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6/7/2012
10:45 AM
Eric Zeman
Eric Zeman
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Nokia Scoffs At Google's Offline Maps

Nokia says it's been doing offline maps for years, and that it offers much more than just locally cached maps.

Google has announced that several new features are coming to its Google Maps for Mobile and Google Earth products in the coming weeks. The chief new feature is better offline availability of maps. The new Google Maps will allow users to cache metropolitan-sized regions of maps on their device, which can be then accessed when the device doesn't have a network connection.

Part of the benefit, explained Google, is to help travelers avoid data roaming charges. For example, Americans planning to travel to Europe this summer may incur high data fees when abroad. If those travelers choose to download the maps of their vacation spot ahead of time, they may be able to save some money.

Big deal, said Nokia. That's not nearly enough.

[ The mobile battle is about more than maps. Read Google Acquires Quickoffice Mobile Apps. ]

"Offering offline maps is not only about giving the option to cache some data offline for later use, it's a complete experience," the company said in a blog post Thursday. "An offline experience is not only about street maps, it's also about offline available points of interest (POIs) to enable offline search, it's about navigation voices available on-device and offline rerouting."

Mobile mapping and navigation applications have been a core feature of Nokia smartphones as far back as 2006. Though Nokia has switched its smartphones from Symbian to Windows Phone, that hasn't changed its commitment to offering the best mapping products possible. It doesn't hurt that Nokia acquired mapping company Navteq in 2008.

The company offers an entire range of products to its Windows Phone devices, including Nokia Maps, Nokia Transport, Nokia Drive, and others. These services work online and offline to provide point-to-point directions in addition to info about local points of interest.

The new offline capability of Google Maps allows for areas with a 10-mile radius to be cached locally on the device. By way of comparison, Nokia allows customers to download street-level maps for entire countries. Worried about those maps consuming your device's entire storage? Don't. The entire U.S. map, for example, takes up 1.8 GB.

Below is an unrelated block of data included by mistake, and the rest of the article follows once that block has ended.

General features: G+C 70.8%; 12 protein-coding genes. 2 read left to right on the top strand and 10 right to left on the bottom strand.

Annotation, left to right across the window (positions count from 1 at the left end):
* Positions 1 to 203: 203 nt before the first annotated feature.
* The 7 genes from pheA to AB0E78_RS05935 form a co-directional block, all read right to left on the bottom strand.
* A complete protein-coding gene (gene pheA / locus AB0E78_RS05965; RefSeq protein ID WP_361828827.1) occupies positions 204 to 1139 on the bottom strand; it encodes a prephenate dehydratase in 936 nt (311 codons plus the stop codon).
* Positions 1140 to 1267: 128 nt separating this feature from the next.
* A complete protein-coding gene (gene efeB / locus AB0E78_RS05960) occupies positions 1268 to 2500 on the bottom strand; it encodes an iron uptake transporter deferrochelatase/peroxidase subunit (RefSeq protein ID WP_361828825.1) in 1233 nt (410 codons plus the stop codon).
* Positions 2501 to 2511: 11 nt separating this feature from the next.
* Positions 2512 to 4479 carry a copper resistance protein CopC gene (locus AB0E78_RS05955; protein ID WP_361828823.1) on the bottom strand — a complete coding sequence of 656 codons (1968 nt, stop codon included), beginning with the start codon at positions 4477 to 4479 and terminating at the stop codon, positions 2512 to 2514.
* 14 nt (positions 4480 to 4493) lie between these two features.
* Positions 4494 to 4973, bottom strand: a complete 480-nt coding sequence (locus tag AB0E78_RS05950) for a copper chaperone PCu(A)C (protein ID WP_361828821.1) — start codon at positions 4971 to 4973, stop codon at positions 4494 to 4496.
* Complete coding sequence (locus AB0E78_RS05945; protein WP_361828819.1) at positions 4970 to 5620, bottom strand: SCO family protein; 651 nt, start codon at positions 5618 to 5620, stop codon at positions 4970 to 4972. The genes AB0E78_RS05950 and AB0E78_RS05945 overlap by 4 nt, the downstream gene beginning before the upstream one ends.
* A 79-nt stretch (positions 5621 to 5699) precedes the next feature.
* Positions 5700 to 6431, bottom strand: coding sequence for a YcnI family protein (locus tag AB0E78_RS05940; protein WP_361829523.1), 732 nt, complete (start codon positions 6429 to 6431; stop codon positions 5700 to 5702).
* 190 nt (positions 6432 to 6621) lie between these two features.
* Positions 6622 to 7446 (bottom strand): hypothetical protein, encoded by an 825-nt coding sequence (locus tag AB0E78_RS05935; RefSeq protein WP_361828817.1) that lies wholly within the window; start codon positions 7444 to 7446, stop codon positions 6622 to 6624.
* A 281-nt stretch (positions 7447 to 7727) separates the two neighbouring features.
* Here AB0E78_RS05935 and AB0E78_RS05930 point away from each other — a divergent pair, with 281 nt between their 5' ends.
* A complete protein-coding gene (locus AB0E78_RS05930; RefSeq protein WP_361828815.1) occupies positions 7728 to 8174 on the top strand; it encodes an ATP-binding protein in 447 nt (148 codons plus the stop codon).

"So now you have all these shiny maps stored offline and you are ready to go. What will you do with them?" Nokia asks. "Most probably you are going to put your smartphone in your car and start navigating. In your home city, in your country, or abroad for vacation. It would be a shame to travel somewhere and discover you couldn't do much with the offline maps because no navigation instructions were available. This is why our voice guided turn-by-turn navigation is not only available for 1, 2 or 29 countries; it is available for over 110 countries."

There's no denying that Nokia has a bit of a chip on its shoulder. After all, it was once the worldwide cell and smartphone leader. It has since lost both titles to Samsung. As good as its mapping products are, the best ones are being reserved for its Lumia smartphones. Google Maps is installed on hundreds of millions of Android and iOS devices. Nokia's Lumia devices have received a warm reception, but aren't yet selling in numbers to cause any concern for Google.

With Nokia and Google making noise in the mapping space, it will be interesting to see what Apple reveals during its WorldWide Developer Conference next week. It is expected to announce its own mapping product so that it can ween itself away from reliance on Google's service.

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telle quelle
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telle quelle,
User Rank: Strategist
7/15/2012 | 2:36:01 PM
re: Nokia Scoffs At Google's Offline Maps